A century after Bram Stoker introduced Dracula to the world, Irish storytellers are once again conjuring up vampires – along with zombies, ghosts, changelings and macabre and mysterious diseases – and this time on the big screen.
Young directors are channeling Ireland’s dark folklore and contemporary social ills into a wave of horror films that are finding mainstream audiences overseas.
The country’s small film industry has made 20 horrors in the past six years, with two more slated for release in the fall. The output ranges from slashers to horror comedies to psychological thrillers with supernatural elements.
Four of the 11 films presented at the FrightFest festival in Glasgow earlier this year were made in Ireland and Northern Ireland. American network TBS, which is part of Warner Bros, is turning a 2019 film, Extra Ordinary, into a television series.
You Are Not My Mother, which was a finalist for an Audience Award at the Toronto International Film Festival, recently landed on Netflix.
“Irish folklore is particularly dark and lends itself to horror,” said the film’s writer and director Kate Dolan, 31. “Not a lot of happy endings – a lot of people are dragged down to their loss.”
Her debut feature, which cost €400,000 (£340,000), tells the story of a bullied teenage girl in a Dublin suburb who grows alarmed at her mother’s transformation, hinting at causes supernatural, mental illness and social alienation. The New York Times called it awesome, creepydeeply metaphorical and genuinely harrowing.
Dolan grew up in Dublin listening to her grandmothers’ stories of changelings, diseases and curses, which led her to question the origin and power of such beliefs. “I grew up in a row of townhouses and the idea that anything could happen there, and you’d be as isolated as you would be in a cabin in the woods, with no one to help you – I think I’ve found that even scarier.”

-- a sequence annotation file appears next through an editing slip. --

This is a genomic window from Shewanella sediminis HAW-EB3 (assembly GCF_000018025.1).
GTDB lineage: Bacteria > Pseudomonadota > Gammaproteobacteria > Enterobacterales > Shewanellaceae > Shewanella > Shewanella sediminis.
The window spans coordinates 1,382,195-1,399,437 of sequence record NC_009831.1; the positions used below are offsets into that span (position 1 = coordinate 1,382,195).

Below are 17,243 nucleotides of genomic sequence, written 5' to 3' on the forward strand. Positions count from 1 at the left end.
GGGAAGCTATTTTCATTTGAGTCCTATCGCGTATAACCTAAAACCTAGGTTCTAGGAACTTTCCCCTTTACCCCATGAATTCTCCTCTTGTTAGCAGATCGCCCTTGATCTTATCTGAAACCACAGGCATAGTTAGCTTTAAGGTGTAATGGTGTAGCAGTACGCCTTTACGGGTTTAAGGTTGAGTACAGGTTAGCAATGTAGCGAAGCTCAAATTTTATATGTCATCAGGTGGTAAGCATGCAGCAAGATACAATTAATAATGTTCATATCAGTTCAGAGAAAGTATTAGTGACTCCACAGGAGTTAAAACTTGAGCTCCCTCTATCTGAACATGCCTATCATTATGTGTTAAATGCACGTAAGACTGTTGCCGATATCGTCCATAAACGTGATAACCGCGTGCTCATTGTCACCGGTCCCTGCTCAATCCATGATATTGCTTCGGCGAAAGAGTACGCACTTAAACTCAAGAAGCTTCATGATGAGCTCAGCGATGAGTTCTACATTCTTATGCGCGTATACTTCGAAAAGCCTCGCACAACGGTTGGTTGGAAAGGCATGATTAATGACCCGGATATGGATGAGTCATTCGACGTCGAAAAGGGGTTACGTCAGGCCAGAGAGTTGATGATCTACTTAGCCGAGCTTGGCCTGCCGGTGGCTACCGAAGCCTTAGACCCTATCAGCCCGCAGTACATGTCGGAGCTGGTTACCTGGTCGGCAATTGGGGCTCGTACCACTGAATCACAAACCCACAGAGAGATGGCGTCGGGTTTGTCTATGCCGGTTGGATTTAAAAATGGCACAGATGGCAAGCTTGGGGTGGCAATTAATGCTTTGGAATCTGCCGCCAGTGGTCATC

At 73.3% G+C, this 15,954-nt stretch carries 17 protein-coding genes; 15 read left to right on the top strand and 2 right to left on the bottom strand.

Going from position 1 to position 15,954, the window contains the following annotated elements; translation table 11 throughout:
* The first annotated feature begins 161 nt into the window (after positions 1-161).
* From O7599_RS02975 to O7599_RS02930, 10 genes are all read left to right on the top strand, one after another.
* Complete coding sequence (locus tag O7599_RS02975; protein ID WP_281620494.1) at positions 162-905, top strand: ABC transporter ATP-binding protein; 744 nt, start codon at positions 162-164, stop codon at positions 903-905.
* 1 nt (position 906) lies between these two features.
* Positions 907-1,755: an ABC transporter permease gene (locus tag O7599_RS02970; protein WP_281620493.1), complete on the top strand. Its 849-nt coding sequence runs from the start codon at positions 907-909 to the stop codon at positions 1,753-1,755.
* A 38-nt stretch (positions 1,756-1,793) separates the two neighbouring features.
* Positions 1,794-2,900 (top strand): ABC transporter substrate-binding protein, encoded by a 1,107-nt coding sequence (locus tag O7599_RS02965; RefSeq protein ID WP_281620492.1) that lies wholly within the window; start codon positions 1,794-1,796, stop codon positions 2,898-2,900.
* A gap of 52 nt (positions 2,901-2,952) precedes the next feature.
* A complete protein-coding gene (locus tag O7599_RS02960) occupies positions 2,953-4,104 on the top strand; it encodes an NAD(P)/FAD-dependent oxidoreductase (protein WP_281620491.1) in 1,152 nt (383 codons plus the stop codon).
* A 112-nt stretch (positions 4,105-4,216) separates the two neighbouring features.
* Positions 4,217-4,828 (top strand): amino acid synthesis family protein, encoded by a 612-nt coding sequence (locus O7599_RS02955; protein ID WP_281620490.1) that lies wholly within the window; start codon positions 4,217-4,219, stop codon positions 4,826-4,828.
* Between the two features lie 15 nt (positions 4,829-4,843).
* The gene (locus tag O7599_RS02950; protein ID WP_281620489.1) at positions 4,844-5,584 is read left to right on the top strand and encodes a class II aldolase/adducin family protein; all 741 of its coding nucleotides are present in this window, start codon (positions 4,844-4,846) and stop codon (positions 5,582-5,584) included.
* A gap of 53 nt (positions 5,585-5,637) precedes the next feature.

Dolan is currently writing screenplays for two horror-tinged films with LGBTQ themes.
Hollywood noted emerging talent from Ireland. Lee Cronin, who made a name for himself with the 2019 chiller The Hole in the Ground, set in rural Ireland, has directed the upcoming Evil Dead Rise, the latest in the Evil Dead franchise.
The ability to make small budgets and tap into ancient and contemporary Irish anxieties has drawn filmmakers into horror, said Louise Ryan, spokeswoman for Screen Ireland, a state agency that has funded many films. “The flexibility of the genre has attracted a lot of directors.”
Vivarium, a 2019 sci-fi horror starring Jesse Eisenberg and Imogen Poots that premiered in Cannes, was inspired by ghost housing estates in Ireland, which were abandoned during a financial crash. “It was a way of talking about the social contract and people being trapped by a system,” said director Lorcan Finnegan, 43.
His next film, Nocebo, is about a London fashion designer who seeks help from a Filipino nanny for a tick-related illness. Filmed in Dublin and Manila, and starring Eva Green and Mark Strong, it explores cultural exploitation.
It took a long time for Irish filmmakers to embrace the Irish heritage of storytelling and folklore, Finnegan said. “I grew up hearing stories from my parents about banshees and fairy curses, but it wasn’t really depicted in movies until 10 or 15 years ago.”
Let the Wrong One In, a Dublin vampire horror-comedy set to be released around Halloween, paid tribute to Dubliner Bram Stoker by filming a scene at Dracula’s Castle, a tourist attraction in Dublin that claims have the only Bram Stoker Dracula in the world. vampire museum.
“It always seemed strange to me growing up that there were no Irish horror films,” said Let the Wrong One In director Conor McMahon, 42. When he started making short films as a teenager, he noticed that horrors had the best response. .
“All of my feature films have been in the horror genre and I’ll probably stay there. That’s what I like to do. There are so many subgenres that it never feels like you’re doing the same thing.